The problem though is that if you have a universal client which doesn't know about this new kind of user intention accounting, it could never support this new DSCM. So trying to create a universal client by definition means that you are freezing DSCM development at current levels. It would be like trying to dictate to MySql, Postgres, Oracle, et. al, that the database format had to be unified and no new back-end storage could be allowed in order to allow for a universal distributed client. I'm not deeply involved in database development, but I suspect if I walked into a Database conference and asked various database developers to stop innovating, I'd be told, with varying levels of politeness, to f*ck off. :-)

What specific goals are you trying to achieve by having a universal client?

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Brian "Krow" Aker

(no subject)

from: krow
date: Feb. 6th, 2008 03:46 am (UTC)
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A merge can be done locally (and is).

It is a matter of mapping features... there is a super set of features (and attributes). If a given server lacks the ability to store a certain amount of data, it muddles through. This is about sync really. I don't believe that source code is all that different from any other data.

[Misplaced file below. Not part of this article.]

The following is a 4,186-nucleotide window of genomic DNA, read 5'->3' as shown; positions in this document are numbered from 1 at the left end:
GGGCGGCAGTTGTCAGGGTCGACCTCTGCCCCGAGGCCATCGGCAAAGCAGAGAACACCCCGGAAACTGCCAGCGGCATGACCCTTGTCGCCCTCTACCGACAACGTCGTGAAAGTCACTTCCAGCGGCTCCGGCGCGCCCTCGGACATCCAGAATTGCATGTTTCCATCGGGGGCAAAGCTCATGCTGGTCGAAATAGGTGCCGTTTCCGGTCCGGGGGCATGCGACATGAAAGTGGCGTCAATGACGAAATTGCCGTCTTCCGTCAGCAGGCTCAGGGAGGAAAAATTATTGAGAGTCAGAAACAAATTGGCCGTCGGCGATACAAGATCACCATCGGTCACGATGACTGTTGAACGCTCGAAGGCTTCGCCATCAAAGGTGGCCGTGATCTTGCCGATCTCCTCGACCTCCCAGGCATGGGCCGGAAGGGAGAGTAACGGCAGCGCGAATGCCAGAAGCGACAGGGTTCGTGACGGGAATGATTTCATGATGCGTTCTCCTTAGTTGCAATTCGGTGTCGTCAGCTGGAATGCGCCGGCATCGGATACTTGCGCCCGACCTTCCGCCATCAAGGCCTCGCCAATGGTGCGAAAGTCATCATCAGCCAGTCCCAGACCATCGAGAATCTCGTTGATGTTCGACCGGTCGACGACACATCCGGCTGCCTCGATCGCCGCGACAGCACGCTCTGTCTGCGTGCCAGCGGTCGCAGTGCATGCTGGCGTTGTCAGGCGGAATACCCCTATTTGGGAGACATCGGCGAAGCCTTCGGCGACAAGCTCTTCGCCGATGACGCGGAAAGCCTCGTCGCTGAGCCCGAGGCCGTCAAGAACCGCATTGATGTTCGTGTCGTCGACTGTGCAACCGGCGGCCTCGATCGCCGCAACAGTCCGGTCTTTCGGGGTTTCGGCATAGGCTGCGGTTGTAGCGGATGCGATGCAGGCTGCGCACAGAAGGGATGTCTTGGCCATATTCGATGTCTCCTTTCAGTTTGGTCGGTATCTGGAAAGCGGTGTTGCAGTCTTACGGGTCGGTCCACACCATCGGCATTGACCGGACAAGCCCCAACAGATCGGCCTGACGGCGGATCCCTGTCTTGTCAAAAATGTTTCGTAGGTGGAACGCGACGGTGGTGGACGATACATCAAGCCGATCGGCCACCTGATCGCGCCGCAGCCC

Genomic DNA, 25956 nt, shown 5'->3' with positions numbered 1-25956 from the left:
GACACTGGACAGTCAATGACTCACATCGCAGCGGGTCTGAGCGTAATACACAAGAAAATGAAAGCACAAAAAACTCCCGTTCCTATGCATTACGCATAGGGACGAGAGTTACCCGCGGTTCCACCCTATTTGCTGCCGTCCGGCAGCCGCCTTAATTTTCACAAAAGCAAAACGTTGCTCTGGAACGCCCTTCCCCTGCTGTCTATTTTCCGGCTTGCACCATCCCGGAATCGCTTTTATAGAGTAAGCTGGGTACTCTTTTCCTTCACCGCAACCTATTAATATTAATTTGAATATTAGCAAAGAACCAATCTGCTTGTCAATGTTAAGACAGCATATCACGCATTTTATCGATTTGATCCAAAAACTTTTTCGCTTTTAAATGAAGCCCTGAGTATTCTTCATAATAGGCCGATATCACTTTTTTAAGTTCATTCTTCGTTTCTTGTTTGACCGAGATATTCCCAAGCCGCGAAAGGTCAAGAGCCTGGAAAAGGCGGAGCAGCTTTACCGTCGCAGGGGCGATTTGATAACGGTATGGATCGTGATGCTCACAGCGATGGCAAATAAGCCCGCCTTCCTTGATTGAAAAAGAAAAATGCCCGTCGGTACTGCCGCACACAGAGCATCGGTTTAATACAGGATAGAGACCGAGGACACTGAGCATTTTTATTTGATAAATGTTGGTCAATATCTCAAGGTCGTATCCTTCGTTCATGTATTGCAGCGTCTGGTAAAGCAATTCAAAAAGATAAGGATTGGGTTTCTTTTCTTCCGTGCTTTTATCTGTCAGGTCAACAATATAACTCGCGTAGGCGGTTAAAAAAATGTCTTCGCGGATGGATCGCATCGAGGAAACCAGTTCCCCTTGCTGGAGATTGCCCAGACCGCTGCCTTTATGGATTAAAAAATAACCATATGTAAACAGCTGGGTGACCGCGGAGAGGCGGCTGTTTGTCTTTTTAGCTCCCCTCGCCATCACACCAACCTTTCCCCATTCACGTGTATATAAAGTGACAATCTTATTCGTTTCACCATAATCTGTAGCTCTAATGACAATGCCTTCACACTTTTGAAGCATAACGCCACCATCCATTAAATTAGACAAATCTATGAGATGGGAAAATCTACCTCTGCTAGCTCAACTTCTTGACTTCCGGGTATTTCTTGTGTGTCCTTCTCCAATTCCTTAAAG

I suspect developers can innovate on the server by making the best server :)

What do I care about? The original rant was about me being annoyed about one project not finishing their conversion to git, away from Subversion.

I contribute to a number of projects, I don't want to juggle three (currently five) different clients. I want a client that allows me to work in the way I do. I'll push what I can to projects as I need too.

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Ted Tso

(no subject)

from: tytso
date: Feb. 6th, 2008 05:15 am (UTC)